13. The proposition that cutting public sector wages would be helpful is wonderfully 1930s. Otto Niermeyer would approve. More generally I have no idea what Professors are paid but would be surprised if it’s more than $200K. For that level of specialisation and learning I have no problen with it being 4 or 5 times more than a very basic unskilled job.

    But the real cut public sector wages stuff is not driven by any rationality it’s driven by crude right wing populism and ‘sharing the pain’ is indeed a strong and rather sadistic driver.

  14. I agree with Historyintime and Moz. Public sector wages, at least in jobs covered by the CPSU (Community and Public Sector Union) have been held back behind general wage rises since at least the first Howard government starting on 11th March, 1996. General wages in turn have been held back about since about that time in relation to productivity gains and business profits. It seems that no matter what kind of era it is (a boom or a bust), under neoliberalism it is ALWAYS the right time to hold back wages and especially public service wages. It is also always the right time, under neoliberalism, to load more duties on to workers for no extra pay.

    Much of this stupidity is ideologically justified by the doctrine that money is real, that it measures some real dimension of physical or social existence. It does not. Now, the claim is being that the economy is losing $4 billion dollars a day. This, in many senses, is a totally meaningless claim. Have we lost any housing stock? Have we lost any food production or even any electricity generation? I know housing is a stock and incomes are flows but this is still a fair question. If production of essential goods and services is largely unscathed or only partly attenuated then are we much poorer in real terms?

    But there’s no hairdressing! Oh, let us clutch our pearls and wonder how we shall survive! There’s no footy and no social grogging, (as opposed to home bingeing). Oh, let us commit suicide as Curt Kastens suggests (ironically I hope) because people (men mainly) apparently can’t survive without footy, betting and a beer with the mates. Yet all these are consumption activities NOT production activities. These are activities which consume our production and which involve non-essential consumption, as opposed to eating balanced,nutritious foods for example which is essential consumption and something actually worth producing for.

    That we count non-essential consumption which is anywhere from largely frivolous to actually harmful (to both humans and the environment) as part of our GDP and as economic “production” is plain perverse. COVID-19 is bad for humans. There is no question about that. The current shut-down of economically non-essential, wasteful, human destroying and environment destroying activities is on balance a good thing. It is almost a certainty that more lives are being saved by pollution reduction and accident reduction than are being lost to depression suicides by not being able to indulge in non-essential recreation activities.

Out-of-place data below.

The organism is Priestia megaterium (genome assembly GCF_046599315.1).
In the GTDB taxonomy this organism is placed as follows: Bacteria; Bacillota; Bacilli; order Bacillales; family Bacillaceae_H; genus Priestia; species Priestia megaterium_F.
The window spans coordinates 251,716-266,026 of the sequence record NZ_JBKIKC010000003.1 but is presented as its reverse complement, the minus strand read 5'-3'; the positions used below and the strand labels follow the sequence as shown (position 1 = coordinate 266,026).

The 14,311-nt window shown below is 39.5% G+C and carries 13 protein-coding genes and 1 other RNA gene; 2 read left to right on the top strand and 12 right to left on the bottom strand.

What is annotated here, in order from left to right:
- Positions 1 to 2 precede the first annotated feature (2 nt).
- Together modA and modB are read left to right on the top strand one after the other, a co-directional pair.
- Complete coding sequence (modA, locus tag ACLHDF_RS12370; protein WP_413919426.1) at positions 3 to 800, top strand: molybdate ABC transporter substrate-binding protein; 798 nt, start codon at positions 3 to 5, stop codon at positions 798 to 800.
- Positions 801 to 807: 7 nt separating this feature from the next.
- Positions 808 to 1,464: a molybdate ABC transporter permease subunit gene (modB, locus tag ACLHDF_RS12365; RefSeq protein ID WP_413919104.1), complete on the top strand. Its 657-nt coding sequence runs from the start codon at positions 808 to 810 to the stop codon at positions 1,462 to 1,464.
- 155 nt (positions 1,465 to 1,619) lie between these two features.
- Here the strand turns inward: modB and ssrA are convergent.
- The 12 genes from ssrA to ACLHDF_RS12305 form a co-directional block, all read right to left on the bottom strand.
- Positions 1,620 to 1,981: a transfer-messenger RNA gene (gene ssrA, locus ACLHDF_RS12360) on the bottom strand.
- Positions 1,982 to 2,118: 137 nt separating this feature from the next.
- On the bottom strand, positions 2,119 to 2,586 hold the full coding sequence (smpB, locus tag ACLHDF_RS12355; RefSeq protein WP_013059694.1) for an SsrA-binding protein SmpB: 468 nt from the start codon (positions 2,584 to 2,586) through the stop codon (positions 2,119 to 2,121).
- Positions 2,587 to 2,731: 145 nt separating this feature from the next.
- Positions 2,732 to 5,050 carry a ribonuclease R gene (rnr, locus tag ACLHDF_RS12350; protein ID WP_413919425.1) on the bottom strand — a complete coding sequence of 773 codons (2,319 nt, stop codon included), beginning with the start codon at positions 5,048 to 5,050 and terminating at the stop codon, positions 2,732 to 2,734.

The problem lies in loss of income and socially meaningful activities by persons with few savings reserves and/or few psychological reserves and social supports . There, the right policy is to provide a social income and a sense of inclusion such they can feel all right and afford all the necessities and just a few of the luxuries (all non-essentials are luxuries) that they think the Jones next door are getting.

    We need to “Get real!” and dispense with the neoliberal drivel coming from all the usual suspects.

  15. ” More generally I have no idea what Professors are paid but would be surprised if it’s more than $200K. For that level of specialisation and learning I have no problen with it being 4 or 5 times more than a very basic unskilled job. ”

    Considering how many people get paid so much more for carreers that are far less merit based and require less education investment before, the Profs aren´t a particular good first target, but at the end of the day, they too earn too much. Also, the asumed salery for basic unskilled jobs sounds rather optimistic here.

  16. Pressure is mounting for a return to business as usual .Gigi Foster still wants to see the full cost benefit comparison between our current course and opening up/snap back – so would I ,but with everything on the balance sheet. Jeff Sparrow says that the death rate goes down during depressions. A friend from Yuendumu in the NT says doubling the dole has cured poverty there and another mate who works at the new non emergency police phone line (131444) office in Ballarat in Vic claims domestic violence is not up (hard to believe). The business council suggests bringing the unfair tax cuts forward, cutting more regulation and opening up – what a novel idea ,why dont we all just hold hands and jump off a cliff ! Josh Frydenberg says this is costing us 4 or 5 billion a day(or week ?) so why doesnt he offer to spend billions extra per week on climate change, education and health care if we open up ? that would still be a big net benefit in his terms .